Our 4-year-old daughter was scared at first because she couldn’t see the bottom nor could she touch it. She didn’t want to let go of us, but once she got used to it and saw that mom and dad could stand in the shallow lagoon, she was swimming happily through the water without a worry.
Remember the Blue Lagoon is a Serene Place
Kids are welcome at the Blue Lagoon and will likely have a great time. As mentioned earlier, it was our daughter’s favorite place we visited during our 4 days in Iceland. However, keep in mind, the Blue Lagoon is not your neighborhood swimming pool.
It is a place where people go to relax.
If your kids are the type that would be loud and rowdy, perhaps consider staying in a hotel with a pool instead. Kids will have a great time at the Blue Lagoon, just respect others who are there to relax.
Use the Mud Mask and Don’t Worry about Looking Silly
Admission to the Blue Lagoon includes a generous portion of silica mud to use on your face while you soak in the lagoon. Don’t skip this part of the experience!
Not only is the mask great for your skin, but it’s a fun part of the Blue Lagoon adventure.
Although a kid’s ticket to the lagoon does not include the mud mask, you will have more than enough to use on yourself and your children. Chances are, the attendant at the swim-up mud mask bar will give your child a dollop anyway to use, as well.
When we returned home from our trip to Iceland, our 4-year-old told all her friends and teachers about how we went swimming and put mud on our faces. So don’t worry about looking silly. The memories and experiences are what make traveling so incredible.
If you’re interested in buying the mud mask as a souvenir, you can purchase a jar of it in the Blue Lagoon gift shop.
Leave your Credit Card and Belongings in the Secure Lockers in the Locker Rooms
Another thing that is included in the cost of admission to the Blue Lagoon is one free drink per adult from the swim-up bar. If you want to buy drinks for children or extra drinks for yourself, don’t worry about bringing your credit card.
The bartender will simply scan the bracelet you are given when you check into the attraction at the ticketing counter, and you’ll pay for whatever you ordered when you exit and return your bracelet.
Remember, the water isn’t clear, so you won’t be able to see any belongings you drop in the water to easily retrieve them.
Leave your belongings – including your credit card and phone – in a secure locker in the locker rooms. We did bring a waterproof GoPro with us to take a few photos in the Blue Lagoon, but left everything else locked away.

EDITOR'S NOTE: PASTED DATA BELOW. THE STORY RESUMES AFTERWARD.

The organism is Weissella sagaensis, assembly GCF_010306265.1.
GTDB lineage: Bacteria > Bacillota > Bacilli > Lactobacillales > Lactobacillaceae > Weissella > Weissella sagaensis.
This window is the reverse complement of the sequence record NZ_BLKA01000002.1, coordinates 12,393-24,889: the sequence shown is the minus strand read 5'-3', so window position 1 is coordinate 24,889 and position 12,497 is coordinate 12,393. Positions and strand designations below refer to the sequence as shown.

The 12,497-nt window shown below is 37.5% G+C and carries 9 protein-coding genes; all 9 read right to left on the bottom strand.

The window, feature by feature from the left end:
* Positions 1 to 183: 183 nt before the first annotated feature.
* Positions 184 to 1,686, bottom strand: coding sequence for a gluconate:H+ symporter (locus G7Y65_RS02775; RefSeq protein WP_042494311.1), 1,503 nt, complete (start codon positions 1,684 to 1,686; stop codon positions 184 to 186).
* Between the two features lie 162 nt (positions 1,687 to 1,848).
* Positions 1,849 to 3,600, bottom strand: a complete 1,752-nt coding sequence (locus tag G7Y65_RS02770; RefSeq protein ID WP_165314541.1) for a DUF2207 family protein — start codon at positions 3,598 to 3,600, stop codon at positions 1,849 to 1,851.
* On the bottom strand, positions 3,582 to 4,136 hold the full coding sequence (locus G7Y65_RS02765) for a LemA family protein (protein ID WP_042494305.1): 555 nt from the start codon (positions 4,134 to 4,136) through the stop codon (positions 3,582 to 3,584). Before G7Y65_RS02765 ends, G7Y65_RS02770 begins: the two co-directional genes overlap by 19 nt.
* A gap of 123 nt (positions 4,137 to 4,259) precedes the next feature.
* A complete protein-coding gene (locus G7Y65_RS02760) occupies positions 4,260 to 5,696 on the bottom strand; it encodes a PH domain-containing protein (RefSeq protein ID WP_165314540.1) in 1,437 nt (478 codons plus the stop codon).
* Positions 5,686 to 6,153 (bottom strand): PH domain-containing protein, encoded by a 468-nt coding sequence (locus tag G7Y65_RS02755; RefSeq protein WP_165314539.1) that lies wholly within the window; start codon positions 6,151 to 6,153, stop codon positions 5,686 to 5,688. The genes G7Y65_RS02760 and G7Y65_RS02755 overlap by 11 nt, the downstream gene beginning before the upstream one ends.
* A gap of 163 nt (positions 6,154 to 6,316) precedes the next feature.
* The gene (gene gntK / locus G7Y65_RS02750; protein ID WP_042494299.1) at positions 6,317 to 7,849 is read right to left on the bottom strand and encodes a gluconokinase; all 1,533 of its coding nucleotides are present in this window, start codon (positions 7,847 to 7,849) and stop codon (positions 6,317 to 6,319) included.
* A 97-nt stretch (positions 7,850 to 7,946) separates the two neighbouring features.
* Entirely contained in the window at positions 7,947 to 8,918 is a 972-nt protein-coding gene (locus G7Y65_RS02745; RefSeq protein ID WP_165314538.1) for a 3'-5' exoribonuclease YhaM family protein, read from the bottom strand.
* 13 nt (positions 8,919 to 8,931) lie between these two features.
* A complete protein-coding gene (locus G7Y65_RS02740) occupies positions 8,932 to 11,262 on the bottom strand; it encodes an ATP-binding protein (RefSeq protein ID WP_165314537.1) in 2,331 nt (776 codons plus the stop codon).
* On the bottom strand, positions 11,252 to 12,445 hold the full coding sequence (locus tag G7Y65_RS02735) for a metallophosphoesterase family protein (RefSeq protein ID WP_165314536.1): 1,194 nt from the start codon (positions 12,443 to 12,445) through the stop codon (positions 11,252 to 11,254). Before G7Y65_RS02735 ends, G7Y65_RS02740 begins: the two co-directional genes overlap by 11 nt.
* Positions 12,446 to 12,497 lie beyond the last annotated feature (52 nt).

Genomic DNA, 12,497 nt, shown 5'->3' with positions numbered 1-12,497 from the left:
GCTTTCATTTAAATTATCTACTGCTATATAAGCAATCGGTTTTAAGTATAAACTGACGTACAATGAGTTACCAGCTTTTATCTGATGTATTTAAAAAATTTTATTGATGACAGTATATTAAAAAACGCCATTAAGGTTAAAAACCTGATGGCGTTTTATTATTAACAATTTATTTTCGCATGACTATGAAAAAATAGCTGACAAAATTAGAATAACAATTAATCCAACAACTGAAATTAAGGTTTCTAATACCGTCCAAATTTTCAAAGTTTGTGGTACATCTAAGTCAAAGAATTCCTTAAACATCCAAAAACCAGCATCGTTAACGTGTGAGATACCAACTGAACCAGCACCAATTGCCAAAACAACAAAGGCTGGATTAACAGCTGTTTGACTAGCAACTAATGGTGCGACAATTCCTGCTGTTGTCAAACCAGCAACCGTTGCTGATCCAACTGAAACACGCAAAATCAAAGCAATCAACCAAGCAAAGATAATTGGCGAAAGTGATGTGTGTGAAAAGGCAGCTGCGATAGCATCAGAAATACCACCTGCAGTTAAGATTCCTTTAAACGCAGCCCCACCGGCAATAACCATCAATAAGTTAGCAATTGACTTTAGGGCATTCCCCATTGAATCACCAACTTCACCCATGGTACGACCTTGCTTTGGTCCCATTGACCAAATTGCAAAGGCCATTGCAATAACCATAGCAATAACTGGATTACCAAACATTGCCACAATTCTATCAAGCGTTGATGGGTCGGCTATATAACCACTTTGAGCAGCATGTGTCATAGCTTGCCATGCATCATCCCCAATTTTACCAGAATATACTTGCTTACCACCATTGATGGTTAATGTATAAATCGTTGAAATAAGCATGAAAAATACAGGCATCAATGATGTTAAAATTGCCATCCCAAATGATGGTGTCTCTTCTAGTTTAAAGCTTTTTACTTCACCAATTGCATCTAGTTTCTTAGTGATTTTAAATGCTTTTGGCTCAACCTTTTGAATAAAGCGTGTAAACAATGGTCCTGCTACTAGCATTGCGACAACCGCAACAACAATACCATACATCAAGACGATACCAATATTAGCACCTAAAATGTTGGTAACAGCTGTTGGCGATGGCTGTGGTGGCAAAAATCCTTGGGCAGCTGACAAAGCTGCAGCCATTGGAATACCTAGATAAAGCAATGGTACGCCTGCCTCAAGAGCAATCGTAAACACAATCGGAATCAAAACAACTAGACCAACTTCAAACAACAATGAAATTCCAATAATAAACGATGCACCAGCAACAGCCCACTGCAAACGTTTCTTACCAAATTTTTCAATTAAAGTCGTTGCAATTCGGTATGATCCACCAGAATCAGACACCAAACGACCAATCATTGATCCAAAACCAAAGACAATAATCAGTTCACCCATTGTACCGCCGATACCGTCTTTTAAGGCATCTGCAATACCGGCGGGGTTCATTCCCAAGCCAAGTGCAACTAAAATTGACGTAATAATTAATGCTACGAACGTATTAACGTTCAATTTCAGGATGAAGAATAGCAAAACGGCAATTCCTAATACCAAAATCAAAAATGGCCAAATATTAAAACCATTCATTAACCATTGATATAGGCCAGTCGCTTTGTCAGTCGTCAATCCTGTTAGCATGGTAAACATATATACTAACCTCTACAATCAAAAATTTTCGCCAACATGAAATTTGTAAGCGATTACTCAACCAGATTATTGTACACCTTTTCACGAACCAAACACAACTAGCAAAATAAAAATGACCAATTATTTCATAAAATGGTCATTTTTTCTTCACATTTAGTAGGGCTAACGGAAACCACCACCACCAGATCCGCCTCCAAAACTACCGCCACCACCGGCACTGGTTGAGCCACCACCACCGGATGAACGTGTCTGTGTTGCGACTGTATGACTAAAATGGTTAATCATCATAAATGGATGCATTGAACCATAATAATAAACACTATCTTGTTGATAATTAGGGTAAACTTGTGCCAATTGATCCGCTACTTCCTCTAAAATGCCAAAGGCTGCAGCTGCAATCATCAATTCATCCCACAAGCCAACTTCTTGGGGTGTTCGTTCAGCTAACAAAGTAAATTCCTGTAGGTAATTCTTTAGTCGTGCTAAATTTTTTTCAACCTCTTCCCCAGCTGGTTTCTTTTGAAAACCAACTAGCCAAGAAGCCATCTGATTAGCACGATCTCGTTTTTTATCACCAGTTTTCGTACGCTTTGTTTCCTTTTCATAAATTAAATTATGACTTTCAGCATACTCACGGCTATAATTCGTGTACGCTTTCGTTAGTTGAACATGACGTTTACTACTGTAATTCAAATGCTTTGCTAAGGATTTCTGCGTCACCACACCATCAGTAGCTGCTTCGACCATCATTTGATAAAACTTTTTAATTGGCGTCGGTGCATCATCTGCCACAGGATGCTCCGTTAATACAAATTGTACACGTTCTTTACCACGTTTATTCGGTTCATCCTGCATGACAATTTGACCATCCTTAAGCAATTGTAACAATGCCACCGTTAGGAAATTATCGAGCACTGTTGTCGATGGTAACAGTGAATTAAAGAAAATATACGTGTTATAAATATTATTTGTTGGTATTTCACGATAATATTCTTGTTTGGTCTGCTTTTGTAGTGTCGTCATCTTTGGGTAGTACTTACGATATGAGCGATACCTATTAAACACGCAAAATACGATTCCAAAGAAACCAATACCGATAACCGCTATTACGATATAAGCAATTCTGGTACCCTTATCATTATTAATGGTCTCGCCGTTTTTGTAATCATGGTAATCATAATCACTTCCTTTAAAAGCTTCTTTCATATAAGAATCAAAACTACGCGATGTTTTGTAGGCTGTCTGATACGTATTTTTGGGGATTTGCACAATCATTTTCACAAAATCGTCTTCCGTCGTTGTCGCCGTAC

The lockers are free to use, and for those coming directly from the airport by shuttle bus there is larger luggage storage in front of the attraction near the entrance.
Alternatives to the Blue Lagoon
If you prefer to visit one of Iceland’s natural hot springs or want something closer to Reykjavik or the Golden Circle there are a few alternatives to Iceland’s famous Blue Lagoon.
So, if you are still wondering Is the Blue Lagoon worth it, here are a few other geothermal pools to consider.
The Secret Lagoon is Iceland’s oldest natural pool. Dating back to 1891, this natural hot spring along Iceland’s popular Golden Circle stays at a steamy 104 degrees Fahrenheit (40 Celcius) year-round.
The water is not the milky blue color you see in the Blue Lagoon, but rather more of a natural color.
Myvatn Nature Baths
Located in northeast Iceland, Myvatn Nature Baths is a great soothing getaway for those visiting the lesser crowded northern parts of the island.
The geothermal pool is suitable for all ages and includes a swim-up bar with both alcoholic and non-alcoholic drinks.
The baths overlook the Hverfjall volcanic crater and Lake Myvatn.
The Sky Lagoon is one of Iceland’s newest geothermal spas. Located just outside of Reykjavik, the Sky Lagoon features an infinity pool that overlooks the Atlantic Ocean.
While it has received rave reviews, the Sky Lagoon does not allow children under the age of 12 years old. So if visiting Iceland with kids younger than pre-teens, the Blue Lagoon is a much better thermal pool option.
An alternative option in the far eastern region of Iceland, Vok Baths is a kid-friendly geothermal pool on beautiful Lake Urriðavatn.
Located 3 miles northwest of Egilsstaðir, it is one of the few hot springs in this part of the country.
Unlike the water in the other lagoons, the hot water at Vok Baths is so pure it is certified as drinkable, so no worries if your little one unintentionally ingests some.
Conclusion: Is the Blue Lagoon worth visiting?
YES! That is the shortest possible answer to the question ‘Is the Blue Lagoon worth it?” It is such a unique experience, and although expensive, you’ll love every minute of your visit.
We spent at least two hours roaming around the lagoon, having drinks and enjoying quality time. Afterwards, we had dinner in the cafe at the Blue Lagoon before heading back to Reykjavik.
If you don’t want to eat in the cafe, there is also the nicer Lava Restaurant where you can have lunch or dinner with a great view. You can also stay at one of several nearby hotels if you don’t want to drive an hour to Reykjavik after your relaxing soak in the lagoon.
Do you have questions other than “Is the Blue Lagoon worth it?” We’d love to hear from you! Leave your thoughts or questions in the comments below.
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This post which answers the question Is the Blue Lagoon worth it? was first written in August 2019 and was updated in May 2022 for accuracy and current information.